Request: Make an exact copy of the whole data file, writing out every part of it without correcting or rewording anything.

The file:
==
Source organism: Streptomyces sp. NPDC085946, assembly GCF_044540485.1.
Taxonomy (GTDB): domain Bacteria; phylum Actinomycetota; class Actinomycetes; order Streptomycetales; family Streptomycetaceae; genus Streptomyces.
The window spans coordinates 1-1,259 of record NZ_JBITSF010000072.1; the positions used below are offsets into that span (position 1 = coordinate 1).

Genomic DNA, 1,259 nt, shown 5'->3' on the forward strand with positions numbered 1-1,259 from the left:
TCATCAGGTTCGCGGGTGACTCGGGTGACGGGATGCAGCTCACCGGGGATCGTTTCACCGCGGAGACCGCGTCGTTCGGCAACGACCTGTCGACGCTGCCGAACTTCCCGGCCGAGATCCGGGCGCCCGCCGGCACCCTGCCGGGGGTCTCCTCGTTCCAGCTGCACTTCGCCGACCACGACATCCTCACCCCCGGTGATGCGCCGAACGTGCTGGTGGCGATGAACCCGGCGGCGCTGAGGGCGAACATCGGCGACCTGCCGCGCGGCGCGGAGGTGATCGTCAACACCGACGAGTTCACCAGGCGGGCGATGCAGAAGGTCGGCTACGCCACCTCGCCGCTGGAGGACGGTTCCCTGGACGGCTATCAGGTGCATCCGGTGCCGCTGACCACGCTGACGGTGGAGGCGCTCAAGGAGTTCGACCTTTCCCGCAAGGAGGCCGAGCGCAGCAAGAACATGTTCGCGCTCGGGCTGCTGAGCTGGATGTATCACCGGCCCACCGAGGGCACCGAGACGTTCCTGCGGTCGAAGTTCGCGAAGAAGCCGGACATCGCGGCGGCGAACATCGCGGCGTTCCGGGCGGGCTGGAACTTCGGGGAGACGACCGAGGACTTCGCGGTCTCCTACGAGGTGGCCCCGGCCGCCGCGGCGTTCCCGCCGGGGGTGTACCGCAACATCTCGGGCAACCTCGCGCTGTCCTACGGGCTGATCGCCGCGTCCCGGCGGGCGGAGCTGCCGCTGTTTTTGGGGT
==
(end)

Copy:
Source organism: Streptomyces sp. NPDC085946, assembly GCF_044540485.1.
Taxonomy (GTDB): domain Bacteria; phylum Actinomycetota; class Actinomycetes; order Streptomycetales; family Streptomycetaceae; genus Streptomyces.
The window spans coordinates 1-1,259 of record NZ_JBITSF010000072.1; the positions used below are offsets into that span (position 1 = coordinate 1).

Genomic DNA, 1,259 nt, shown 5'->3' on the forward strand with positions numbered 1-1,259 from the left:
TCATCAGGTTCGCGGGTGACTCGGGTGACGGGATGCAGCTCACCGGGGATCGTTTCACCGCGGAGACCGCGTCGTTCGGCAACGACCTGTCGACGCTGCCGAACTTCCCGGCCGAGATCCGGGCGCCCGCCGGCACCCTGCCGGGGGTCTCCTCGTTCCAGCTGCACTTCGCCGACCACGACATCCTCACCCCCGGTGATGCGCCGAACGTGCTGGTGGCGATGAACCCGGCGGCGCTGAGGGCGAACATCGGCGACCTGCCGCGCGGCGCGGAGGTGATCGTCAACACCGACGAGTTCACCAGGCGGGCGATGCAGAAGGTCGGCTACGCCACCTCGCCGCTGGAGGACGGTTCCCTGGACGGCTATCAGGTGCATCCGGTGCCGCTGACCACGCTGACGGTGGAGGCGCTCAAGGAGTTCGACCTTTCCCGCAAGGAGGCCGAGCGCAGCAAGAACATGTTCGCGCTCGGGCTGCTGAGCTGGATGTATCACCGGCCCACCGAGGGCACCGAGACGTTCCTGCGGTCGAAGTTCGCGAAGAAGCCGGACATCGCGGCGGCGAACATCGCGGCGTTCCGGGCGGGCTGGAACTTCGGGGAGACGACCGAGGACTTCGCGGTCTCCTACGAGGTGGCCCCGGCCGCCGCGGCGTTCCCGCCGGGGGTGTACCGCAACATCTCGGGCAACCTCGCGCTGTCCTACGGGCTGATCGCCGCGTCCCGGCGGGCGGAGCTGCCGCTGTTTTTGGGGT